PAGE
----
October 28, 2009, 10:01 am
Filed under: Going Green at Home, News, Spotlight on...Lead

Ghosts and goblins aren’t the only scary things lurking around this Halloween.

A new report by the Campaign for Safe Cosmetics, “Pretty Scary,” reveals that some children’s face paints contain lead, a neurotoxin, as well as nickel, cobalt and chromium, which can cause lifelong skin sensitization and contact dermatitis.

Creepier yet, these metals were not listed on the products’ ingredient labels. Some products even bore misleading claims (like “hypoallergenic” and “FDA compliant”), making it tough for parents to find safe face paints. To learn more about the product tests and for tips to limit your favorite goblin’s exposure this year, check out the report and our recommendations for a safer Halloween at  We’ve even compiled some DIY recipes for Halloween makeup.

While this is particularly concerning for parents at this time of year, these products are used year-round at festivals and during dress-up. What’s more, everyday cosmetics suffer from the same lack of safety standards in the United States. Support safety: Sign the Petition for Safe Cosmetics at, which calls for the removal of toxic chemicals in all cosmetics and personal care products – from face paint to baby shampoo, and body lotion to deodorant.

p.s. Don’t forget to check out – and share! – the Campaign’s new video at, which takes a closer look at what’s really in cosmetics.

EHN: Eating Venison, Other Game Raises Lead Exposure
September 30, 2009, 8:51 am
Filed under: News, Spotlight on...Lead

New research raises questions about the safety of eating wild game, and triggers a renewed debate about banning lead ammunition. Tests by the CDC show that eating venison and other game can raise the amounts of lead in human bodies by 50 percent. The National Park Service has announced a controversial plan to ban lead bullets and fishing tackle, which Acting Director Dan Wenk said “will benefit humans, wildlife, and ecosystems inside and outside park boundaries.”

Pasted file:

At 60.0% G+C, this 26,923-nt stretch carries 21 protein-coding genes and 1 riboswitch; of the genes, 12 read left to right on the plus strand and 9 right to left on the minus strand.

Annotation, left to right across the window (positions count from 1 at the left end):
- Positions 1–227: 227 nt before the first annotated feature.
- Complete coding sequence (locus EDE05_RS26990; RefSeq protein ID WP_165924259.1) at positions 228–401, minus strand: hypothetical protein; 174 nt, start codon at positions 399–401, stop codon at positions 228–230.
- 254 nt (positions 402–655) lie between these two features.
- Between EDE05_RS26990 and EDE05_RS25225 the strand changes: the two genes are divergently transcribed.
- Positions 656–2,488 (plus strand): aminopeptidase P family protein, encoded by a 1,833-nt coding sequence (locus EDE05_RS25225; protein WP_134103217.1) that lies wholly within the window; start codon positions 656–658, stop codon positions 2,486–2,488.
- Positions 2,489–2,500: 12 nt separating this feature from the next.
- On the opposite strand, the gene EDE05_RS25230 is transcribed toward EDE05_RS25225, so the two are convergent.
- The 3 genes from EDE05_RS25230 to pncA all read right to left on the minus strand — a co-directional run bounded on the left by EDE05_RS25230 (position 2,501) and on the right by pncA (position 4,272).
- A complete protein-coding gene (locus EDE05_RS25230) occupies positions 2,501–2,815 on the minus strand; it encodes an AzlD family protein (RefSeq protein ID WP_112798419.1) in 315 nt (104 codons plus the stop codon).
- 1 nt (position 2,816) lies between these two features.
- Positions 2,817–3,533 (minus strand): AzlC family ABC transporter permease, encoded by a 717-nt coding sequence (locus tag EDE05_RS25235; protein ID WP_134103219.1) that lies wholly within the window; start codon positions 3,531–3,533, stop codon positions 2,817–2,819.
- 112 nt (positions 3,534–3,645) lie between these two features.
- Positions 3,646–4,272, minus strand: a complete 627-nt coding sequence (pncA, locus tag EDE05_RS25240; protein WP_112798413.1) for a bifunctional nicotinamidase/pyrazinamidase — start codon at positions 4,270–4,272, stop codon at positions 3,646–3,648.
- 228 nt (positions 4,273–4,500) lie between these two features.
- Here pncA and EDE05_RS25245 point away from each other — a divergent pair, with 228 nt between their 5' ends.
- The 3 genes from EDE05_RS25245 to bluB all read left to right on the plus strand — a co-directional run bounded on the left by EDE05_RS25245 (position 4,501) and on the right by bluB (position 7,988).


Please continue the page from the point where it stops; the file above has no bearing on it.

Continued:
By Scott Streater
Environmental Health News
Sept. 28, 2009

An avid hunter, Cornatzer was listening to a presentation on the lead poisoning of California condors when an x-ray of a mule deer flashed on an overhead screen. The deer had been shot in the chest with a high-powered rifle.

Cornatzer was shocked that the deer’s entire carcass was riddled with dozens of tiny lead-shot fragments.

“My first thought had nothing to do with California condors; it had to do with what I had been doing as a hunter myself, and what I had been feeding our kids,” said Cornatzer, a clinical professor of medicine at the University of North Dakota School of Medicine & Health Sciences.

“I knew good and well after seeing that image that I had been eating a lot of lead fragments over the years,” he said.

That realization led Cornatzer and a radiologist last year to X-ray 100 packages of venison that had been donated by a sportsmen group to a food bank. About 60 percent of the packages contained lead-shot fragments, even though it’s common practice among hunters to remove meat around the wound.